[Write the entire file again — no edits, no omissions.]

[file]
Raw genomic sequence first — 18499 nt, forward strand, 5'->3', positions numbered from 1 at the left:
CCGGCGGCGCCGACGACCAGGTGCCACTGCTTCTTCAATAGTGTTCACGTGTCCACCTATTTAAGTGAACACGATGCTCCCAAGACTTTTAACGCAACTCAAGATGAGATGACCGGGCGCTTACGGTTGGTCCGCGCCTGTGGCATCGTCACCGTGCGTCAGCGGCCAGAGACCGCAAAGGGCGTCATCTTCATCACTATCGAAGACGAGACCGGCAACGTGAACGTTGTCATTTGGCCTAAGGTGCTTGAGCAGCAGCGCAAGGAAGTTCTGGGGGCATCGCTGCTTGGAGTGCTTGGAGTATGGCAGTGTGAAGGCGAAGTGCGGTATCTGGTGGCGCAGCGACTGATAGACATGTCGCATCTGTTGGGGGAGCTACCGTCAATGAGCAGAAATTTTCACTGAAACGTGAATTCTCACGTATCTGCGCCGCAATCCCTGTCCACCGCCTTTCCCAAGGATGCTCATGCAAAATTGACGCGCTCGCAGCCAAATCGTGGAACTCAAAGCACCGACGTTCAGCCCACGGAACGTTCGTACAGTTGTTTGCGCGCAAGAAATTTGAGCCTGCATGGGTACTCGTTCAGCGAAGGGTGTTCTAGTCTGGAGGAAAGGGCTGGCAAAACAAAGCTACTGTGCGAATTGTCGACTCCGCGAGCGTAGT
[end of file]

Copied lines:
Raw genomic sequence first — 18499 nt, forward strand, 5'->3', positions numbered from 1 at the left:
CCGGCGGCGCCGACGACCAGGTGCCACTGCTTCTTCAATAGTGTTCACGTGTCCACCTATTTAAGTGAACACGATGCTCCCAAGACTTTTAACGCAACTCAAGATGAGATGACCGGGCGCTTACGGTTGGTCCGCGCCTGTGGCATCGTCACCGTGCGTCAGCGGCCAGAGACCGCAAAGGGCGTCATCTTCATCACTATCGAAGACGAGACCGGCAACGTGAACGTTGTCATTTGGCCTAAGGTGCTTGAGCAGCAGCGCAAGGAAGTTCTGGGGGCATCGCTGCTTGGAGTGCTTGGAGTATGGCAGTGTGAAGGCGAAGTGCGGTATCTGGTGGCGCAGCGACTGATAGACATGTCGCATCTGTTGGGGGAGCTACCGTCAATGAGCAGAAATTTTCACTGAAACGTGAATTCTCACGTATCTGCGCCGCAATCCCTGTCCACCGCCTTTCCCAAGGATGCTCATGCAAAATTGACGCGCTCGCAGCCAAATCGTGGAACTCAAAGCACCGACGTTCAGCCCACGGAACGTTCGTACAGTTGTTTGCGCGCAAGAAATTTGAGCCTGCATGGGTACTCGTTCAGCGAAGGGTGTTCTAGTCTGGAGGAAAGGGCTGGCAAAACAAAGCTACTGTGCGAATTGTCGACTCCGCGAGCGTAGT